Two years ago, in early June, Peter Murphy had a show scheduled at El Corazon in Seattle. I was looking forward to the concert, but it was one of those rare Seattle days where the temperature was in the 90s. I remember sitting at home on the sofa with my girlfriend thinking that I was way too miserable to stand cramped in a boiling hot club and we eventually bailed on the concert.
Of the show, I heard that he previewed some new songs from a forthcoming LP, which were said to be heavier than anything that he had done in years. Well, Monday night, March 7th, Murphy was back in town for the first show of a US tour and the previously mentioned album, now titled Ninth, is set to be released on June 7.
The highlight of the evening may very well have been the first song, “Low Room,” a mysteriously dark song from 1992’s Holy Smoke. This version was a little bit heavier and slightly less jangly, but did not disappoint – as I have always wanted to hear the track performed live. I am not sure what musicians comprised Murphy’s band except for the always impressive Mark Twaite (The Mission, Tricky, Gary Numan, Peter Murphy) on lead guitar. Rounding out the group were a bassist, second guitarist, and drummer.
Four new songs were played and they lived up to their reputation, being generally harder rocking. At one point, an old friend of mine said that one of them sounded like the Stone Temple Pilots with Murphy on vocals. I was fightfully taken back by that suggestion, but I suppose that this statement hints at the overall direction that the new material has taken. There is certainly a grungier element to the sound. To complement this stylistic leap, Murphy performed “Disappearing,” from 1995’s Cascade a few songs into the set. Of all of the songs on the setlist, this one came closest in sound to the new tracks. From the same record, he also played “Subway,” a much more atmospheric track that added some variety to the setlist. Towards the end of the song, he even added some lyrics from “Oh! You Pretty Things,” by David Bowie.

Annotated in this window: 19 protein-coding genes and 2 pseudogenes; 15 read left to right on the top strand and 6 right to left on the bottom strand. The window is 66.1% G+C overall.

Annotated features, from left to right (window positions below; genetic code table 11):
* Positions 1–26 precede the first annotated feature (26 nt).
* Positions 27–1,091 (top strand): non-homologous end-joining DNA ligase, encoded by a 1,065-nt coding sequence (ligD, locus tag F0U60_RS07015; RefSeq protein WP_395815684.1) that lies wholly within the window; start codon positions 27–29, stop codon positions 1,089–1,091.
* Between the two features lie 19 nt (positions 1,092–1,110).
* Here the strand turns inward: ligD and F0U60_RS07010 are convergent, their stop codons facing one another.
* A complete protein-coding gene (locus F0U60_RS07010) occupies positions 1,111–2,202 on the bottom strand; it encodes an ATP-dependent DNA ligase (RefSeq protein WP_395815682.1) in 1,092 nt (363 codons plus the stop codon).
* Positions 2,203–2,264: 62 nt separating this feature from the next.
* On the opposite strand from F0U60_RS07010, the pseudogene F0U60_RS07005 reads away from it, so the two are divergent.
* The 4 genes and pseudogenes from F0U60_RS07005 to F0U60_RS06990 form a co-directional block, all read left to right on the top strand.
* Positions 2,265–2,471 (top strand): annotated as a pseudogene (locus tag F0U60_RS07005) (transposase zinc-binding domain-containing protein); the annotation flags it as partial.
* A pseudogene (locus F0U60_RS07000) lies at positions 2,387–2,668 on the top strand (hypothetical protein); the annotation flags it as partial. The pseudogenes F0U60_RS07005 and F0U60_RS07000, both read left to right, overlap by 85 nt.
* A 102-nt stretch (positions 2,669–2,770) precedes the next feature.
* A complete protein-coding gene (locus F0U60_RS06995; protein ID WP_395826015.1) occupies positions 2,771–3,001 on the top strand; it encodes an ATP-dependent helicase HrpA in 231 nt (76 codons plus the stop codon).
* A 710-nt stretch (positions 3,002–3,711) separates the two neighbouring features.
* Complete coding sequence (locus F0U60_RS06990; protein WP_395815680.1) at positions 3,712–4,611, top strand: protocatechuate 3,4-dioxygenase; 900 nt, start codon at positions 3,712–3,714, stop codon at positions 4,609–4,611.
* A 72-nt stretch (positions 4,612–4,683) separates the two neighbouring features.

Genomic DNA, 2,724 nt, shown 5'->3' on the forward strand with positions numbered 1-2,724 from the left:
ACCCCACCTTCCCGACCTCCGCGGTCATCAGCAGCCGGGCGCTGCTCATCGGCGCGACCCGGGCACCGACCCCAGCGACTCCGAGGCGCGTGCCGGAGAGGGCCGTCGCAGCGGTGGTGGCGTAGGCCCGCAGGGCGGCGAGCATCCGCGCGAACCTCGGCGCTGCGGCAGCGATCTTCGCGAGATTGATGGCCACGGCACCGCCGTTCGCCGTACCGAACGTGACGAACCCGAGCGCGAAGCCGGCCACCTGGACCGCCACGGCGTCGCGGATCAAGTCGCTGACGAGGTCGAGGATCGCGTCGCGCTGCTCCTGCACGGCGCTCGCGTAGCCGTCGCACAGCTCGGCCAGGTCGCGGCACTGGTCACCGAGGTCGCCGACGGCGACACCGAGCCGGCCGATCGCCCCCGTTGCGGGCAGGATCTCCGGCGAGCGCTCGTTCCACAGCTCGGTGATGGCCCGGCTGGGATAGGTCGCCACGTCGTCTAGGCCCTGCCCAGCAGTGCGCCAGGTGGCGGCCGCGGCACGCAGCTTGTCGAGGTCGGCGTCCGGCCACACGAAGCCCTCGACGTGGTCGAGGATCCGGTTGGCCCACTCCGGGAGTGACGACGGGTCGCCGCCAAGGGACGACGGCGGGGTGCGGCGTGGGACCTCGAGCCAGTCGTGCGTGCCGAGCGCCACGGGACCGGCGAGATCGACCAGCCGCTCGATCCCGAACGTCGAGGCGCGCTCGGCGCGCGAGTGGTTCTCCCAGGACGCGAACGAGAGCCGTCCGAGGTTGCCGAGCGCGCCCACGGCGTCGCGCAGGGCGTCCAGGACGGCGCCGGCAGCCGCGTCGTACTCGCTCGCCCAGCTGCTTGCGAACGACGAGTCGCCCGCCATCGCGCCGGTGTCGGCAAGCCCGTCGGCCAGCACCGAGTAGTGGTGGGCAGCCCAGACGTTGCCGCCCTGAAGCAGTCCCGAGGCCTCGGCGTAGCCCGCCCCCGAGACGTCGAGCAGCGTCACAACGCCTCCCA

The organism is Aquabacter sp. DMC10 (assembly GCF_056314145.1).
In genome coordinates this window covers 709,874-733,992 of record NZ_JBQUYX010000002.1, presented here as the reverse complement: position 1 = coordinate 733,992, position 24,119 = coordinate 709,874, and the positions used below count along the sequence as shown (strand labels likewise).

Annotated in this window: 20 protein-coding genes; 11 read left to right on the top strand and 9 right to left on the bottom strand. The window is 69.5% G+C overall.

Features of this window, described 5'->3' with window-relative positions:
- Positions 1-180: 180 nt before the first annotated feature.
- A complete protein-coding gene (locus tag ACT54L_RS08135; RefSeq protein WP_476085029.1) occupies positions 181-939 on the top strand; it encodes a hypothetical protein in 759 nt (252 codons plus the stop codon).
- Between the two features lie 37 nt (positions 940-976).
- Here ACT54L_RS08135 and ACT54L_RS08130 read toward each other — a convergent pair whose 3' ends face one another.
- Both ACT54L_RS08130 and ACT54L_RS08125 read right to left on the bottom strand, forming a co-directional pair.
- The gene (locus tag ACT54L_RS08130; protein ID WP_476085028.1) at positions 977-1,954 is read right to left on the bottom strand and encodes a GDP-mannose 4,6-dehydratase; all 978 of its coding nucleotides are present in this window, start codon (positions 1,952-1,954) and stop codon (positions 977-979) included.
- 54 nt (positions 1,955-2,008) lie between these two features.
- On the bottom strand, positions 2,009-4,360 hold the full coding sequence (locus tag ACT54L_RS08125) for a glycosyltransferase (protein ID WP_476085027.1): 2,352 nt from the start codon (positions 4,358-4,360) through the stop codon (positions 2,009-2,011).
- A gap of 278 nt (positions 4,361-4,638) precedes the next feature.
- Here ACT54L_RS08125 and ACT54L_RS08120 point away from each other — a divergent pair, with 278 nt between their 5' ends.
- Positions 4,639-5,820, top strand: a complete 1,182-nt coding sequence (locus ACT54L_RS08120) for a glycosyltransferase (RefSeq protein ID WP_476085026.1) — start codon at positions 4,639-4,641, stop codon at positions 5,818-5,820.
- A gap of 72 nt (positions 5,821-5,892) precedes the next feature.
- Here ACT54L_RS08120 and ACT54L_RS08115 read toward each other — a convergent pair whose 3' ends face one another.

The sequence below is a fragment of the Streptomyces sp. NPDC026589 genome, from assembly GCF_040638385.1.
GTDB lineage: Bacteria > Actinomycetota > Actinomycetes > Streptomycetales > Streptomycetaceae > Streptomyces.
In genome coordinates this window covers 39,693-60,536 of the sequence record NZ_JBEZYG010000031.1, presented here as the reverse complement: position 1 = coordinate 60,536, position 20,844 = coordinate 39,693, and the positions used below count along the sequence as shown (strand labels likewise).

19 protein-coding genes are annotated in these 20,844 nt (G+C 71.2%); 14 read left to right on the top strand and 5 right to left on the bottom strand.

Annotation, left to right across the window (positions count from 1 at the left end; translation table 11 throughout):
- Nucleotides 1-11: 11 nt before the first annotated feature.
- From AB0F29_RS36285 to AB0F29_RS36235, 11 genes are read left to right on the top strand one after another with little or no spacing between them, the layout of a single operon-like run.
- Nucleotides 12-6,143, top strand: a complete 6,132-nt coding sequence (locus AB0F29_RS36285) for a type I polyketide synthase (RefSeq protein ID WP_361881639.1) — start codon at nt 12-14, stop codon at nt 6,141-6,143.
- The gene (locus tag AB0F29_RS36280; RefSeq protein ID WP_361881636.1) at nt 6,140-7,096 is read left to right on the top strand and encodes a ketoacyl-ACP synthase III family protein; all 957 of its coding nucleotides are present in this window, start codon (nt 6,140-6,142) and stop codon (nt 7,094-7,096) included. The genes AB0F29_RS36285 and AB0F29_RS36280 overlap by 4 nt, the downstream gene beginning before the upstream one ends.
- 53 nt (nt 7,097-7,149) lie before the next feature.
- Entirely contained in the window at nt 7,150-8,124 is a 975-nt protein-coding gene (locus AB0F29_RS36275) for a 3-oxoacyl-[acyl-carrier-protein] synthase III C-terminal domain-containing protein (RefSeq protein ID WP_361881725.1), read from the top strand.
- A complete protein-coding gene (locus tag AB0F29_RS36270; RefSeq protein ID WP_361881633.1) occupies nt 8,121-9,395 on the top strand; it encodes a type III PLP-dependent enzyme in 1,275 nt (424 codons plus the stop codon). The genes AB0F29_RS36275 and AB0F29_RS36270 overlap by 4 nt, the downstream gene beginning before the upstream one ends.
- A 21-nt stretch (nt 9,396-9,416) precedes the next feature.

Several Bauhaus songs were also included in the set to the crowd’s rapturous satisfaction. “Silent Hedges” was dusted off in good order, as was one of the former group’s sacriligous best, “Stigmata Martyr,” which featured the ultra rare sight of Peter Murphy on electric guitar. The group also brought out “Too Much 21st Century,” from the often maligned, but underrated Go Away White reunion album. However, the other standout of the evening for me was “Burning From the Inside.” Murphy’s backing band had the mood of this one down better than the other Bauhaus selections. The extended garage funk opus was performed magnificently.
Late in the main set, Murphy stated a few times that his throat was sore. One would have never known, as his voice sounded in great form. The band cooled down a bit for the encores as Murphy came out in a black t-shirt and fedora hat. The first of which began with “A Strange Kind of Love,” from the classic Deep (1990) record. During this one, he threw in some lyrics from the Bauhaus epic “Bela Lugosi’s Dead.” Surprisingly, it went hand in hand with the others, making for a welcome addition. The ever beautiful “Marlene Dietrich’s Favourite Poem,” from the same record was also sung emotionally by Murphy, striking a chord with the near silent audience.
Peter Murphy may be getting up there in age and will likely never reach the greatness of Bauhaus or some of his best solo material again, but the fire continues to smolder inside of him and his unmistakable voice is not showing any signs of fatigue.
Burning from the Inside
I’ll Fall with Your Knife
Deep Ocean, Vast Sea
Too Much 21st Century
A Strange Kind of Love
Marlene Dietrich’s Favourite Poem
Cuts You Up
Transmission (Joy Division cover)